Why machine learning is critical to multi-touch attribution

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Columnist Alison Lohse notes that in today’s complex marketing atmosphere, marketers need tools that can quickly and accurately make sense of myriad and disparate data — and machine learning does just that.

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Until six or seven years ago, econometric models offered the best way to measure multi-touch attribution. These methodologies, like MMM (marketing mix modeling), turned statistical analyses into predictions and answers to high-level questions: How much revenue is generated from each channel? How much do I need to spend in each channel to optimize my mix? Econometric models rely on complex information and assumptions by human experts, and these models did (and still do) provide valuable insight into big-picture forecasts.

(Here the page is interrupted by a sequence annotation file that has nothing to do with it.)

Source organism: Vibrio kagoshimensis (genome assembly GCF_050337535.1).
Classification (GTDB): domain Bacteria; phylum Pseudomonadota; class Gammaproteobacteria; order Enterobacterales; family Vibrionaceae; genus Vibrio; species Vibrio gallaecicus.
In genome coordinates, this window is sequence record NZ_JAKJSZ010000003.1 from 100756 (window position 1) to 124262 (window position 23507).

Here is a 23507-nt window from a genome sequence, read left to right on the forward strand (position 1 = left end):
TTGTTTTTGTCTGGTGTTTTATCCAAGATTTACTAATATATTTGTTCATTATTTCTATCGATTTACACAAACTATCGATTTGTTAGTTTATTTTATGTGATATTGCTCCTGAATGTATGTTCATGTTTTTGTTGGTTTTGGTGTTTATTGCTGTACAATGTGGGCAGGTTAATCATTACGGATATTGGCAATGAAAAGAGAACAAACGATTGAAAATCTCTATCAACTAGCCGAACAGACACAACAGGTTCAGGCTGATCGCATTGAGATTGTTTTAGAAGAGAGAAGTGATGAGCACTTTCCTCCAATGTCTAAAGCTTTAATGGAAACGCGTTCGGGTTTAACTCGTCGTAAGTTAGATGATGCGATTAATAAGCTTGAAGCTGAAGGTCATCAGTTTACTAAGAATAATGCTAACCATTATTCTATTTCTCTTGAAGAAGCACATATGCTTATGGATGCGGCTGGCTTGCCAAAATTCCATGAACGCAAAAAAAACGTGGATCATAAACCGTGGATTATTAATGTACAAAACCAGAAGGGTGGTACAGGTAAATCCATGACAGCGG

Two recent shifts, however, have necessitated a new way to address multi-touch attribution: big data and user-level analysis. Both require processing power far beyond traditional modeling — beyond, in fact, what humans are capable of on our own. This is where machine learning comes in.

[Read the full article on MarTech Today.]


Some opinions expressed in this article may be those of a guest author and not necessarily Marketing Land. Staff authors are listed here.


About The Author

Alison Lohse is COO and Co-founder of Conversion Logic. Alison spent the last 18 years focused on digital strategy for a number of Fortune 100 companies across many industries including telecom, retail, travel, B2B, CPG and tech. Her expertise and focus on client service, advanced analytics, media planning and optimization lends Alison a unique ability to drive digital strategies that scale brands helping them reach a wider audience. Cutting her teeth on digital starting in 2000, she worked across the interactive media practices at Starcom IP, then Avenue A, Razorfish and SMG with a focus on sophisticated media buying through analytics and optimization. Most recently, Alison was the Regional VP of Visual IQ, Chicago where she worked with Conversion Logic’s CEO, Trevor Testwuide. Alison earned an MA from the University of Manchester (UK) and holds a degree in art history from Lawrence University.


 

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